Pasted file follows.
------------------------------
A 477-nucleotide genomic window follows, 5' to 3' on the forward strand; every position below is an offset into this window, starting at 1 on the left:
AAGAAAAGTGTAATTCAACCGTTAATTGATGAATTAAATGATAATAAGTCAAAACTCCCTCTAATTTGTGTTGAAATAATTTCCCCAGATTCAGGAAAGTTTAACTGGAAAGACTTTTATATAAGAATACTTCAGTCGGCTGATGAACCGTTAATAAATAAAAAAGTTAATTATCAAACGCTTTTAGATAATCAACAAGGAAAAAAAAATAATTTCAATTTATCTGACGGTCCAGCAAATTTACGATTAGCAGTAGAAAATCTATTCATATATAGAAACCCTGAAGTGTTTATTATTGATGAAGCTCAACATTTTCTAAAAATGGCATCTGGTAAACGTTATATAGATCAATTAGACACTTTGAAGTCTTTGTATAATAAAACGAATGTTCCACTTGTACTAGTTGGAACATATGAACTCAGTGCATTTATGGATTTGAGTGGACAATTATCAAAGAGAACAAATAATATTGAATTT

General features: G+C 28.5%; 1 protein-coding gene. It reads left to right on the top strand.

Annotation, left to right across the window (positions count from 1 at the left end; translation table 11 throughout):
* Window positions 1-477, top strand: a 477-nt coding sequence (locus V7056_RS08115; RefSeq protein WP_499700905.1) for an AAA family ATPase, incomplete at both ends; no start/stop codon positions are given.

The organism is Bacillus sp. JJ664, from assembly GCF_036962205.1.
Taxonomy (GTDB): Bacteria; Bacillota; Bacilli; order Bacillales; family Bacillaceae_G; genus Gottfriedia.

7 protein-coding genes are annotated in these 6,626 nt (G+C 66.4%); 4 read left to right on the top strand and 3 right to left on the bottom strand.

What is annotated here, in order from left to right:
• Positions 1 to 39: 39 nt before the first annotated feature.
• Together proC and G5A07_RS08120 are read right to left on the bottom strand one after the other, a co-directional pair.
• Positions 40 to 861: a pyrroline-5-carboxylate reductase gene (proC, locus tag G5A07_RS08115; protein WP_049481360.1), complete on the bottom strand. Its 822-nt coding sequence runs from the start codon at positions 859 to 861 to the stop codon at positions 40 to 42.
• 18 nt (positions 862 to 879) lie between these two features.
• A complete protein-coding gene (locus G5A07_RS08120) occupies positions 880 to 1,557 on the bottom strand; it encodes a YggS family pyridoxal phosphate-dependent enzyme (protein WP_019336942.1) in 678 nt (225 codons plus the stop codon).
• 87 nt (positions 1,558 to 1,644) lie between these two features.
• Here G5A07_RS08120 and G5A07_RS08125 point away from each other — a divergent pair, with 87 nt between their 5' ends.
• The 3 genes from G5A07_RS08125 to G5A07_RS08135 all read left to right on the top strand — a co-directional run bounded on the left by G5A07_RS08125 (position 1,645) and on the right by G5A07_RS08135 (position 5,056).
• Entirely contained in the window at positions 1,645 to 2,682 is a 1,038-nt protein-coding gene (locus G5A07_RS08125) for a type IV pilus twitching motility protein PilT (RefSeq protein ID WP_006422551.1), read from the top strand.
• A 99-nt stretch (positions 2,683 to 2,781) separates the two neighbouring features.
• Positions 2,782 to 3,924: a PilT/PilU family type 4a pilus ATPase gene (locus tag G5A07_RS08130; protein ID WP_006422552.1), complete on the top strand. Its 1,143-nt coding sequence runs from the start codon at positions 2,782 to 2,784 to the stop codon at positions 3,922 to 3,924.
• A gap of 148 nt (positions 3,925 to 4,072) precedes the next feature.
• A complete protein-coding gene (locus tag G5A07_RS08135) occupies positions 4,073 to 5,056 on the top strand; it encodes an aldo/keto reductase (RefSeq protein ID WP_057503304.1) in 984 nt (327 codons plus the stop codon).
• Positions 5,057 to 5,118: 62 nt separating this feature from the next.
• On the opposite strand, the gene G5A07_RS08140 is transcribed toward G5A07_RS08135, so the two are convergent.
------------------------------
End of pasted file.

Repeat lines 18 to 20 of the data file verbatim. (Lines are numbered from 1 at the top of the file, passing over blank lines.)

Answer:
• Entirely contained in the window at positions 1,645 to 2,682 is a 1,038-nt protein-coding gene (locus G5A07_RS08125) for a type IV pilus twitching motility protein PilT (RefSeq protein ID WP_006422551.1), read from the top strand.
• A 99-nt stretch (positions 2,683 to 2,781) separates the two neighbouring features.
• Positions 2,782 to 3,924: a PilT/PilU family type 4a pilus ATPase gene (locus tag G5A07_RS08130; protein ID WP_006422552.1), complete on the top strand. Its 1,143-nt coding sequence runs from the start codon at positions 2,782 to 2,784 to the stop codon at positions 3,922 to 3,924.